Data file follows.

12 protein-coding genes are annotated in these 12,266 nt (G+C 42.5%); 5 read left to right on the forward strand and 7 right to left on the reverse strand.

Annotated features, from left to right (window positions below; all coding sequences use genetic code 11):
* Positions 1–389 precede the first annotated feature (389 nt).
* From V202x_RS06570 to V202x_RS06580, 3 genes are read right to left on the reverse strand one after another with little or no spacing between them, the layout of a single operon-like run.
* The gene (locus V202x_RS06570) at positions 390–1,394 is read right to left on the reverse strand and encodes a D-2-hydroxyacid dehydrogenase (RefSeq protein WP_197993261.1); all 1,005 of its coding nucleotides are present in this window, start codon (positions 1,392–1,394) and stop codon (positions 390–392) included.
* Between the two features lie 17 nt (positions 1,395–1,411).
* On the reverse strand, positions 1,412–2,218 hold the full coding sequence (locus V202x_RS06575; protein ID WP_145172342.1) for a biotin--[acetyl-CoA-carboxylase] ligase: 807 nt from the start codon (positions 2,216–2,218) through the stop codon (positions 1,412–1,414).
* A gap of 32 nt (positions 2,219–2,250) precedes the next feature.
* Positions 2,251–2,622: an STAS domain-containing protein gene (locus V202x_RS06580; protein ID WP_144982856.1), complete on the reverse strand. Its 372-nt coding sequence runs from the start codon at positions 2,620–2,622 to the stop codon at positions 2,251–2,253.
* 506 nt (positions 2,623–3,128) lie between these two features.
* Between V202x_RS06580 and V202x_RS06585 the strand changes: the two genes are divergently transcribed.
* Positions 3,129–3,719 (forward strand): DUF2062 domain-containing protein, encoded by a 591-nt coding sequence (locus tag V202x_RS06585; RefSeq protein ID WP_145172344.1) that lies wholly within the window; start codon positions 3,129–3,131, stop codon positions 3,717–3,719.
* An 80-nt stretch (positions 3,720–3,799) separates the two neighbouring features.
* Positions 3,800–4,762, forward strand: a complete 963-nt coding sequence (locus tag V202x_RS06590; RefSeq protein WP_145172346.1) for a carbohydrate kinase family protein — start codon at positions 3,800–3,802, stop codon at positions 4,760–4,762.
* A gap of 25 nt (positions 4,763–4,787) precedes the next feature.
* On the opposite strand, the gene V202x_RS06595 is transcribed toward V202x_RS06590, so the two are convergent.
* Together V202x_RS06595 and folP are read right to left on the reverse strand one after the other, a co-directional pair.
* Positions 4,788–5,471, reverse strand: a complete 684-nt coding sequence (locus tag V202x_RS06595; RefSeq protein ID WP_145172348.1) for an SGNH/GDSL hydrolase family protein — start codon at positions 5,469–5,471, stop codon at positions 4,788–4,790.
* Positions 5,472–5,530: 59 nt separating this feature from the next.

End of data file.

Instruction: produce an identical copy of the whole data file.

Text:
12 protein-coding genes are annotated in these 12,266 nt (G+C 42.5%); 5 read left to right on the forward strand and 7 right to left on the reverse strand.

Annotated features, from left to right (window positions below; all coding sequences use genetic code 11):
* Positions 1–389 precede the first annotated feature (389 nt).
* From V202x_RS06570 to V202x_RS06580, 3 genes are read right to left on the reverse strand one after another with little or no spacing between them, the layout of a single operon-like run.
* The gene (locus V202x_RS06570) at positions 390–1,394 is read right to left on the reverse strand and encodes a D-2-hydroxyacid dehydrogenase (RefSeq protein WP_197993261.1); all 1,005 of its coding nucleotides are present in this window, start codon (positions 1,392–1,394) and stop codon (positions 390–392) included.
* Between the two features lie 17 nt (positions 1,395–1,411).
* On the reverse strand, positions 1,412–2,218 hold the full coding sequence (locus V202x_RS06575; protein ID WP_145172342.1) for a biotin--[acetyl-CoA-carboxylase] ligase: 807 nt from the start codon (positions 2,216–2,218) through the stop codon (positions 1,412–1,414).
* A gap of 32 nt (positions 2,219–2,250) precedes the next feature.
* Positions 2,251–2,622: an STAS domain-containing protein gene (locus V202x_RS06580; protein ID WP_144982856.1), complete on the reverse strand. Its 372-nt coding sequence runs from the start codon at positions 2,620–2,622 to the stop codon at positions 2,251–2,253.
* 506 nt (positions 2,623–3,128) lie between these two features.
* Between V202x_RS06580 and V202x_RS06585 the strand changes: the two genes are divergently transcribed.
* Positions 3,129–3,719 (forward strand): DUF2062 domain-containing protein, encoded by a 591-nt coding sequence (locus tag V202x_RS06585; RefSeq protein ID WP_145172344.1) that lies wholly within the window; start codon positions 3,129–3,131, stop codon positions 3,717–3,719.
* An 80-nt stretch (positions 3,720–3,799) separates the two neighbouring features.
* Positions 3,800–4,762, forward strand: a complete 963-nt coding sequence (locus tag V202x_RS06590; RefSeq protein WP_145172346.1) for a carbohydrate kinase family protein — start codon at positions 3,800–3,802, stop codon at positions 4,760–4,762.
* A gap of 25 nt (positions 4,763–4,787) precedes the next feature.
* On the opposite strand, the gene V202x_RS06595 is transcribed toward V202x_RS06590, so the two are convergent.
* Together V202x_RS06595 and folP are read right to left on the reverse strand one after the other, a co-directional pair.
* Positions 4,788–5,471, reverse strand: a complete 684-nt coding sequence (locus tag V202x_RS06595; RefSeq protein ID WP_145172348.1) for an SGNH/GDSL hydrolase family protein — start codon at positions 5,469–5,471, stop codon at positions 4,788–4,790.
* Positions 5,472–5,530: 59 nt separating this feature from the next.